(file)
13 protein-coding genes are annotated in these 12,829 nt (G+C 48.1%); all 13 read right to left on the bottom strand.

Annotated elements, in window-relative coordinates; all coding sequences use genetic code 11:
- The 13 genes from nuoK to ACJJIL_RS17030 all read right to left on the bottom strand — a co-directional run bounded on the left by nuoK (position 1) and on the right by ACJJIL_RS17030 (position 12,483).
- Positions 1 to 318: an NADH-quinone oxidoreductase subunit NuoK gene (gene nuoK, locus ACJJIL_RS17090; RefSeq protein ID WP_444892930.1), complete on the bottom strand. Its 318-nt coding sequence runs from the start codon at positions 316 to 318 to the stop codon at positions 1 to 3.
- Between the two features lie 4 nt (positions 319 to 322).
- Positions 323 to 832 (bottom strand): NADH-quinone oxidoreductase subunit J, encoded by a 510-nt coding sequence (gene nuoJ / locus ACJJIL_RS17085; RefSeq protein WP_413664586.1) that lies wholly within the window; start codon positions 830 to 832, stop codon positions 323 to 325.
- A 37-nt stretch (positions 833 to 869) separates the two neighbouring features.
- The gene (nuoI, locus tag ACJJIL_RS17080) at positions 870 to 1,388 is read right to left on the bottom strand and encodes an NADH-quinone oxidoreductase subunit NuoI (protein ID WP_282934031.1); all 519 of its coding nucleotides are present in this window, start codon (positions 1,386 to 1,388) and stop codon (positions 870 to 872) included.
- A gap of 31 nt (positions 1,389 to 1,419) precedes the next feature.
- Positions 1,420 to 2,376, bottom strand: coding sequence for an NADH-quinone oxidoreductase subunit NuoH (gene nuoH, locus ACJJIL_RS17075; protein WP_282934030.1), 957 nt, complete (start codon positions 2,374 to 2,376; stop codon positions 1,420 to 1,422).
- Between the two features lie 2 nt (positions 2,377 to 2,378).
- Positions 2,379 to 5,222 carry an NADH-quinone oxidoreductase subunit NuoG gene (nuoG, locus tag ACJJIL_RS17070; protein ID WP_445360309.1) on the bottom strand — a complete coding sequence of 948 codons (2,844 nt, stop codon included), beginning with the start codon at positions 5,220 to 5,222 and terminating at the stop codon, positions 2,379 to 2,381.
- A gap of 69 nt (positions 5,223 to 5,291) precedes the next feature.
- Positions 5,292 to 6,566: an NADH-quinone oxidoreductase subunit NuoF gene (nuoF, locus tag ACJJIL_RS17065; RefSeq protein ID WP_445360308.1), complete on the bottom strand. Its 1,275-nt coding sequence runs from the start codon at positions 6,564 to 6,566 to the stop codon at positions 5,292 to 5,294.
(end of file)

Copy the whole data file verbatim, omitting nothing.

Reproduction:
13 protein-coding genes are annotated in these 12,829 nt (G+C 48.1%); all 13 read right to left on the bottom strand.

Annotated elements, in window-relative coordinates; all coding sequences use genetic code 11:
- The 13 genes from nuoK to ACJJIL_RS17030 all read right to left on the bottom strand — a co-directional run bounded on the left by nuoK (position 1) and on the right by ACJJIL_RS17030 (position 12,483).
- Positions 1 to 318: an NADH-quinone oxidoreductase subunit NuoK gene (gene nuoK, locus ACJJIL_RS17090; RefSeq protein ID WP_444892930.1), complete on the bottom strand. Its 318-nt coding sequence runs from the start codon at positions 316 to 318 to the stop codon at positions 1 to 3.
- Between the two features lie 4 nt (positions 319 to 322).
- Positions 323 to 832 (bottom strand): NADH-quinone oxidoreductase subunit J, encoded by a 510-nt coding sequence (gene nuoJ / locus ACJJIL_RS17085; RefSeq protein WP_413664586.1) that lies wholly within the window; start codon positions 830 to 832, stop codon positions 323 to 325.
- A 37-nt stretch (positions 833 to 869) separates the two neighbouring features.
- The gene (nuoI, locus tag ACJJIL_RS17080) at positions 870 to 1,388 is read right to left on the bottom strand and encodes an NADH-quinone oxidoreductase subunit NuoI (protein ID WP_282934031.1); all 519 of its coding nucleotides are present in this window, start codon (positions 1,386 to 1,388) and stop codon (positions 870 to 872) included.
- A gap of 31 nt (positions 1,389 to 1,419) precedes the next feature.
- Positions 1,420 to 2,376, bottom strand: coding sequence for an NADH-quinone oxidoreductase subunit NuoH (gene nuoH, locus ACJJIL_RS17075; protein WP_282934030.1), 957 nt, complete (start codon positions 2,374 to 2,376; stop codon positions 1,420 to 1,422).
- Between the two features lie 2 nt (positions 2,377 to 2,378).
- Positions 2,379 to 5,222 carry an NADH-quinone oxidoreductase subunit NuoG gene (nuoG, locus tag ACJJIL_RS17070; protein ID WP_445360309.1) on the bottom strand — a complete coding sequence of 948 codons (2,844 nt, stop codon included), beginning with the start codon at positions 5,220 to 5,222 and terminating at the stop codon, positions 2,379 to 2,381.
- A gap of 69 nt (positions 5,223 to 5,291) precedes the next feature.
- Positions 5,292 to 6,566: an NADH-quinone oxidoreductase subunit NuoF gene (nuoF, locus tag ACJJIL_RS17065; RefSeq protein ID WP_445360308.1), complete on the bottom strand. Its 1,275-nt coding sequence runs from the start codon at positions 6,564 to 6,566 to the stop codon at positions 5,292 to 5,294.